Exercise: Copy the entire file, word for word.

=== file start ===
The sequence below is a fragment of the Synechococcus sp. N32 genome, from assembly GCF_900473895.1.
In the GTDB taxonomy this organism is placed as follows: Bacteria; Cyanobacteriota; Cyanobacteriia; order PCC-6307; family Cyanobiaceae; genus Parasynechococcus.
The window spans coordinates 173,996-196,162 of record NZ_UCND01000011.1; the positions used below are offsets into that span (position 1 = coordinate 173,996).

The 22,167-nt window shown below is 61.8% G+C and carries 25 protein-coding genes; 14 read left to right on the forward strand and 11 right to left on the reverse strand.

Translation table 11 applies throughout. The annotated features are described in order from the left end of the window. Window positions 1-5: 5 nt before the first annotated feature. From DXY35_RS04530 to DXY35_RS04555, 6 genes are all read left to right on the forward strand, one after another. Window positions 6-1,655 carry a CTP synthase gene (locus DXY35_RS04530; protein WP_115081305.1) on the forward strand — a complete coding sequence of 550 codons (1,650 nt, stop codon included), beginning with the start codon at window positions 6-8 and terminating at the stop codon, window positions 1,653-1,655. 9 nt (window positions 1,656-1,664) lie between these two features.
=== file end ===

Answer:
The sequence below is a fragment of the Synechococcus sp. N32 genome, from assembly GCF_900473895.1.
In the GTDB taxonomy this organism is placed as follows: Bacteria; Cyanobacteriota; Cyanobacteriia; order PCC-6307; family Cyanobiaceae; genus Parasynechococcus.
The window spans coordinates 173,996-196,162 of record NZ_UCND01000011.1; the positions used below are offsets into that span (position 1 = coordinate 173,996).

The 22,167-nt window shown below is 61.8% G+C and carries 25 protein-coding genes; 14 read left to right on the forward strand and 11 right to left on the reverse strand.

Translation table 11 applies throughout. The annotated features are described in order from the left end of the window. Window positions 1-5: 5 nt before the first annotated feature. From DXY35_RS04530 to DXY35_RS04555, 6 genes are all read left to right on the forward strand, one after another. Window positions 6-1,655 carry a CTP synthase gene (locus DXY35_RS04530; protein WP_115081305.1) on the forward strand — a complete coding sequence of 550 codons (1,650 nt, stop codon included), beginning with the start codon at window positions 6-8 and terminating at the stop codon, window positions 1,653-1,655. 9 nt (window positions 1,656-1,664) lie between these two features.